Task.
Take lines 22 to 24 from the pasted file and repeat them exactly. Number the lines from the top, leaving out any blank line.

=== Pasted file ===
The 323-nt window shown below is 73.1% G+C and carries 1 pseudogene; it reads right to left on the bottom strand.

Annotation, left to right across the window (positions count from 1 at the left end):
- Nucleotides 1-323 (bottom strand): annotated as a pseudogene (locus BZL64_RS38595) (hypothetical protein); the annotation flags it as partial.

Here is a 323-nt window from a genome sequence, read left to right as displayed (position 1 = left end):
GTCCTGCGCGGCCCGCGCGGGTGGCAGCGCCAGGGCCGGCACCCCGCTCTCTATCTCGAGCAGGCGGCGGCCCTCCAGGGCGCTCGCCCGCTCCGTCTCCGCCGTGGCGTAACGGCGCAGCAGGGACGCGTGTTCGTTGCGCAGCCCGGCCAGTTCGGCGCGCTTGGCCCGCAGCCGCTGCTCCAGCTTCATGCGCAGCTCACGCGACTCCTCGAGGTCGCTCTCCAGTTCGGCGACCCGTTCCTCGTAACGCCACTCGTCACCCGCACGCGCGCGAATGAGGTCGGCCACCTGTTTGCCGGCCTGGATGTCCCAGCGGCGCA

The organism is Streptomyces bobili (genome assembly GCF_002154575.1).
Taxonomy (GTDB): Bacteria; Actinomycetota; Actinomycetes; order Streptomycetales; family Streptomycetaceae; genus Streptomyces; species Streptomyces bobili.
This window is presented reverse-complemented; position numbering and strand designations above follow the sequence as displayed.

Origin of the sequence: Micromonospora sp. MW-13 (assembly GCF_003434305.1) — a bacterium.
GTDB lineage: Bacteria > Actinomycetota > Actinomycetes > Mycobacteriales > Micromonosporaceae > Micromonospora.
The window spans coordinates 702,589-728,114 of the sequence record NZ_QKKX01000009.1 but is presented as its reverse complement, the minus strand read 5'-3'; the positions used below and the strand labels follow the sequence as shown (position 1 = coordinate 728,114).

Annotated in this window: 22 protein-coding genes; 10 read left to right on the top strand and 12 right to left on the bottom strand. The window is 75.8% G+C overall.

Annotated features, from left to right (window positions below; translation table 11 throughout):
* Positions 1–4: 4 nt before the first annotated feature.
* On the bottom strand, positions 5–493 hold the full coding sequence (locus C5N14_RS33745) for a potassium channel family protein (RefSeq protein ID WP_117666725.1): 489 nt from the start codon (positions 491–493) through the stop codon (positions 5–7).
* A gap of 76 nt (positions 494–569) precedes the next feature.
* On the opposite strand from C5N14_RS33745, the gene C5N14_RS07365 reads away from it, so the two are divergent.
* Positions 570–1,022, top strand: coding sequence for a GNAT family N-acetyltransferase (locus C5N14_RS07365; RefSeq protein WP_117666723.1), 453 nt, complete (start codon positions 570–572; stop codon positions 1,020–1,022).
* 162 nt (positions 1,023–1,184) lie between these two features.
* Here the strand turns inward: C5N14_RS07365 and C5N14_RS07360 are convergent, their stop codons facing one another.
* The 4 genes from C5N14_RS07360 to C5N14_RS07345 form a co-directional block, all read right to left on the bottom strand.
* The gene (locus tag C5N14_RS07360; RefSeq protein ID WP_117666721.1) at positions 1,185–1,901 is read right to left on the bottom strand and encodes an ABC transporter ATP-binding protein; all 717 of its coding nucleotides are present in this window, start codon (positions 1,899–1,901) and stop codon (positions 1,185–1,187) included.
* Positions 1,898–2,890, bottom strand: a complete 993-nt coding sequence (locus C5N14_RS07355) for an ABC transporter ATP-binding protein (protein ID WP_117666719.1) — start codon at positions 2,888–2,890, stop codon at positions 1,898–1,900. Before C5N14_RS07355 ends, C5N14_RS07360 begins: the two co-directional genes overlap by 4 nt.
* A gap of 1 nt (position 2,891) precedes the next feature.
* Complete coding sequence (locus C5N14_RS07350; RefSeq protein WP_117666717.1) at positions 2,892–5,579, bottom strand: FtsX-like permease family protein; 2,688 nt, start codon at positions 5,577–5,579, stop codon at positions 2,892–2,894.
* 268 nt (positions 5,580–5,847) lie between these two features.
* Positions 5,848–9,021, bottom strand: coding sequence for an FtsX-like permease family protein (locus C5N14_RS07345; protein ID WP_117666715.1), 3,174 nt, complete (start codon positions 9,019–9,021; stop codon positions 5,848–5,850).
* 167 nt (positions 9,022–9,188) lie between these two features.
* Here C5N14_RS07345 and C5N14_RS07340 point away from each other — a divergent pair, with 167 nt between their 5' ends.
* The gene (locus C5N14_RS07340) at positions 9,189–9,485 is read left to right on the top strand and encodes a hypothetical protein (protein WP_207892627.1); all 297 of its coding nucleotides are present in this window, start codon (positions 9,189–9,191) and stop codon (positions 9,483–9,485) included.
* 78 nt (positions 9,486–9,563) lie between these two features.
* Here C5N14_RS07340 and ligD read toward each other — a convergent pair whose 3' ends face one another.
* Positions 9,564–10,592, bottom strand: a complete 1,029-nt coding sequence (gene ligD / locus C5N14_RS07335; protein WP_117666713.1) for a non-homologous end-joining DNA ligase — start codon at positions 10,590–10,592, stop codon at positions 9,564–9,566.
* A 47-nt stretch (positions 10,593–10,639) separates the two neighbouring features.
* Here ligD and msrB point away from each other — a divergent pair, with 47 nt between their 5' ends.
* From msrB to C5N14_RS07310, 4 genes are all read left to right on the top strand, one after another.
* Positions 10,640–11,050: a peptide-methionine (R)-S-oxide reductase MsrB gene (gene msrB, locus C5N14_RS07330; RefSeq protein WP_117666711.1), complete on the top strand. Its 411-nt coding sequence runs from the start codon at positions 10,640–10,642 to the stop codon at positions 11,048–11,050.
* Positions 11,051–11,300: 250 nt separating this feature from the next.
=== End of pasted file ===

* The gene (locus tag C5N14_RS07360; RefSeq protein ID WP_117666721.1) at positions 1,185–1,901 is read right to left on the bottom strand and encodes an ABC transporter ATP-binding protein; all 717 of its coding nucleotides are present in this window, start codon (positions 1,899–1,901) and stop codon (positions 1,185–1,187) included.
* Positions 1,898–2,890, bottom strand: a complete 993-nt coding sequence (locus C5N14_RS07355) for an ABC transporter ATP-binding protein (protein ID WP_117666719.1) — start codon at positions 2,888–2,890, stop codon at positions 1,898–1,900. Before C5N14_RS07355 ends, C5N14_RS07360 begins: the two co-directional genes overlap by 4 nt.
* A gap of 1 nt (position 2,891) precedes the next feature.